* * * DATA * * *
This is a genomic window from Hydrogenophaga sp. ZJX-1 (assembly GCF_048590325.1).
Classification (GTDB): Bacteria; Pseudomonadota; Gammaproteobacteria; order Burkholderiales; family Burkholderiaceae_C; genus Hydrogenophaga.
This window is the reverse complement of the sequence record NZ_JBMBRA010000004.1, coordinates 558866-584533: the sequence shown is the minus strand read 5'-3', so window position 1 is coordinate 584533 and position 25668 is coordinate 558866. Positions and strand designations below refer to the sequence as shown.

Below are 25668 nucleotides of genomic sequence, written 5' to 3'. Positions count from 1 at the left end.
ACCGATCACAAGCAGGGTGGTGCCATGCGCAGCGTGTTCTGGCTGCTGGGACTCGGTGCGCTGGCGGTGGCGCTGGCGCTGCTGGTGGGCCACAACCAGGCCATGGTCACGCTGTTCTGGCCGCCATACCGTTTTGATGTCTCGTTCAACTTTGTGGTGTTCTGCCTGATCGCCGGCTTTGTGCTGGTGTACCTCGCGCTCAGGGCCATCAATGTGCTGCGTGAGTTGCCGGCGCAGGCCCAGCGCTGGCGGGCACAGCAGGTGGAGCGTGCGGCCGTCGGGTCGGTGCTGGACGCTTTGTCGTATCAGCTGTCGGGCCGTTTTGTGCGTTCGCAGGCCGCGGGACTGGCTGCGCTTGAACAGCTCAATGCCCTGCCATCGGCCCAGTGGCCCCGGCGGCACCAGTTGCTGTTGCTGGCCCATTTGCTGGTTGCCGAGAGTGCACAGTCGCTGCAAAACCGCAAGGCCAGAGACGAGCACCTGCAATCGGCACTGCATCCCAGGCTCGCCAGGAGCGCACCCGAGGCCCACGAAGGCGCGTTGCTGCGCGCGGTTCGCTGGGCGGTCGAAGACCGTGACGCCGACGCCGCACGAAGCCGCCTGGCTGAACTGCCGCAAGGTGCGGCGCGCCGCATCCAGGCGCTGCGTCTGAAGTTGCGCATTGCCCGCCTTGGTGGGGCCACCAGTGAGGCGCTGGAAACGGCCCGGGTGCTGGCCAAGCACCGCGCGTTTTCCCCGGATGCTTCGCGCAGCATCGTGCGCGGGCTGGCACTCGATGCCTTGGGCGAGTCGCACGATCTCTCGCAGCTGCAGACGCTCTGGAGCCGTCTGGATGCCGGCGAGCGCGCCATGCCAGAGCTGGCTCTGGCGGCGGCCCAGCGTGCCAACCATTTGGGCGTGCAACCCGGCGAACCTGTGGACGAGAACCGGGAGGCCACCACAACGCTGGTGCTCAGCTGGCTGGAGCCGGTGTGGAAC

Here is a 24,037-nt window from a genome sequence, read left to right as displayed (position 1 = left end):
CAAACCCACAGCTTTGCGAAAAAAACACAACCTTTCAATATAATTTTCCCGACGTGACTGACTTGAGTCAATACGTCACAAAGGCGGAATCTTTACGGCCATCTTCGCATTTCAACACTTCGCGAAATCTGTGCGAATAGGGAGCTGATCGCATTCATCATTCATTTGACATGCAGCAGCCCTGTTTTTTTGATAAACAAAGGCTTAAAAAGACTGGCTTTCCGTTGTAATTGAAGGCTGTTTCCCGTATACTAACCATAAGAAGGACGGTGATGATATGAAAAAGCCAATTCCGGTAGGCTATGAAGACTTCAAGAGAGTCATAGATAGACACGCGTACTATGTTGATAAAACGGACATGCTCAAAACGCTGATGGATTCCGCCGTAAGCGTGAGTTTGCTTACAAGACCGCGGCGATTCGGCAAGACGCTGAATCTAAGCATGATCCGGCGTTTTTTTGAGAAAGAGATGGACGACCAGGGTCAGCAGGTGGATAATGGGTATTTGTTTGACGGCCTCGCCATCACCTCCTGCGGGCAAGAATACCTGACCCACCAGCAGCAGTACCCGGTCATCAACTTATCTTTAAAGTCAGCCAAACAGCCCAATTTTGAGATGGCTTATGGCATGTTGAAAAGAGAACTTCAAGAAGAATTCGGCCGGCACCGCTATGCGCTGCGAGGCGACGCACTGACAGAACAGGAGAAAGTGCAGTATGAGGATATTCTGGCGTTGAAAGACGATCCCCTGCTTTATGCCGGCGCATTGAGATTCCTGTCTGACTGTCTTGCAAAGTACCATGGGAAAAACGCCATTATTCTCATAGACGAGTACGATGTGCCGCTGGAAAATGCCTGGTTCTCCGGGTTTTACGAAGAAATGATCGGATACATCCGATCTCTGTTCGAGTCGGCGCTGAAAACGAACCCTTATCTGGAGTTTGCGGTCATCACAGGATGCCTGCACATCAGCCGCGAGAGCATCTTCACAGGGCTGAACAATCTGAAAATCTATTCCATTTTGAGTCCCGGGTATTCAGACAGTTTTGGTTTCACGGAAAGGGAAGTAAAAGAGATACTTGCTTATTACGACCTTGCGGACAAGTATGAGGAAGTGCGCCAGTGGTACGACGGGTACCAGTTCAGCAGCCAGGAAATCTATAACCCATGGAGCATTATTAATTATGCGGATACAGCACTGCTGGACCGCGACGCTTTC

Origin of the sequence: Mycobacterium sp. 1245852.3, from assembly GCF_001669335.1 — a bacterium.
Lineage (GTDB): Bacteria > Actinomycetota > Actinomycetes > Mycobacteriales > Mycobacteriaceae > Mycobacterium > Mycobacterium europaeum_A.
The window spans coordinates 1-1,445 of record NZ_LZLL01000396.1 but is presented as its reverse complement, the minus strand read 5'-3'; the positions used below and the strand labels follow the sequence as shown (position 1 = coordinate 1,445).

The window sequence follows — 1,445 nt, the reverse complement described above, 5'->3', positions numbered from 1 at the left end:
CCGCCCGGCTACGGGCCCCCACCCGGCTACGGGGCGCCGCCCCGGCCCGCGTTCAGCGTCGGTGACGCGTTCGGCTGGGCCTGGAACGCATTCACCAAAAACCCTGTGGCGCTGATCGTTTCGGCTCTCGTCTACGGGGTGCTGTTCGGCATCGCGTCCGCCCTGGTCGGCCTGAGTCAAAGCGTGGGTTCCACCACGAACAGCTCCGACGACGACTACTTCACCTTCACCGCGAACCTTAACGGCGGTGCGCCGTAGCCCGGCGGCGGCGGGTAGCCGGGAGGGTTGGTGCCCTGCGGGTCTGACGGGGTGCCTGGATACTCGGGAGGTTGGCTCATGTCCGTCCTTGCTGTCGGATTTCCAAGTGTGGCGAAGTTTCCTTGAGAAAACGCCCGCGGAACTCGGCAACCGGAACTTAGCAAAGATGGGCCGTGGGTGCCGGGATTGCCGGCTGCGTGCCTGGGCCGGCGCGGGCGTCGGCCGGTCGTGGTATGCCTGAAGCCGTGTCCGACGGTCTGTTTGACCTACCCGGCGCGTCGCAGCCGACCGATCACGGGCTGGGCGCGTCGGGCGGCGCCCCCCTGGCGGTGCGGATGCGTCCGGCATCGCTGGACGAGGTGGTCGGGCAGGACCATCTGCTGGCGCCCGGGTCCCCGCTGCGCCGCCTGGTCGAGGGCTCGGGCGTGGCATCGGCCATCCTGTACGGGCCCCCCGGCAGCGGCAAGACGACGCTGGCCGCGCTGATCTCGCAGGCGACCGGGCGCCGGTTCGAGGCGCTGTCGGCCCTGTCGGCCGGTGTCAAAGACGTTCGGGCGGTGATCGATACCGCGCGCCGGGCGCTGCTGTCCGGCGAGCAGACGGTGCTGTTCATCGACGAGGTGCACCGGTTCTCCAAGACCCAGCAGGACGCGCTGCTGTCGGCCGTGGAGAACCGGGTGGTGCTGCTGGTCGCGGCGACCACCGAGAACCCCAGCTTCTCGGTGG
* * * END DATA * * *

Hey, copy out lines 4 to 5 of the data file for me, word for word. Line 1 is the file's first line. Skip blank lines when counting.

Below are 25668 nucleotides of genomic sequence, written 5' to 3'. Positions count from 1 at the left end.
ACCGATCACAAGCAGGGTGGTGCCATGCGCAGCGTGTTCTGGCTGCTGGGACTCGGTGCGCTGGCGGTGGCGCTGGCGCTGCTGGTGGGCCACAACCAGGCCATGGTCACGCTGTTCTGGCCGCCATACCGTTTTGATGTCTCGTTCAACTTTGTGGTGTTCTGCCTGATCGCCGGCTTTGTGCTGGTGTACCTCGCGCTCAGGGCCATCAATGTGCTGCGTGAGTTGCCGGCGCAGGCCCAGCGCTGGCGGGCACAGCAGGTGGAGCGTGCGGCCGTCGGGTCGGTGCTGGACGCTTTGTCGTATCAGCTGTCGGGCCGTTTTGTGCGTTCGCAGGCCGCGGGACTGGCTGCGCTTGAACAGCTCAATGCCCTGCCATCGGCCCAGTGGCCCCGGCGGCACCAGTTGCTGTTGCTGGCCCATTTGCTGGTTGCCGAGAGTGCACAGTCGCTGCAAAACCGCAAGGCCAGAGACGAGCACCTGCAATCGGCACTGCATCCCAGGCTCGCCAGGAGCGCACCCGAGGCCCACGAAGGCGCGTTGCTGCGCGCGGTTCGCTGGGCGGTCGAAGACCGTGACGCCGACGCCGCACGAAGCCGCCTGGCTGAACTGCCGCAAGGTGCGGCGCGCCGCATCCAGGCGCTGCGTCTGAAGTTGCGCATTGCCCGCCTTGGTGGGGCCACCAGTGAGGCGCTGGAAACGGCCCGGGTGCTGGCCAAGCACCGCGCGTTTTCCCCGGATGCTTCGCGCAGCATCGTGCGCGGGCTGGCACTCGATGCCTTGGGCGAGTCGCACGATCTCTCGCAGCTGCAGACGCTCTGGAGCCGTCTGGATGCCGGCGAGCGCGCCATGCCAGAGCTGGCTCTGGCGGCGGCCCAGCGTGCCAACCATTTGGGCGTGCAACCCGGCGAACCTGTGGACGAGAACCGGGAGGCCACCACAACGCTGGTGCTCAGCTGGCTGGAGCCGGTGTGGAAC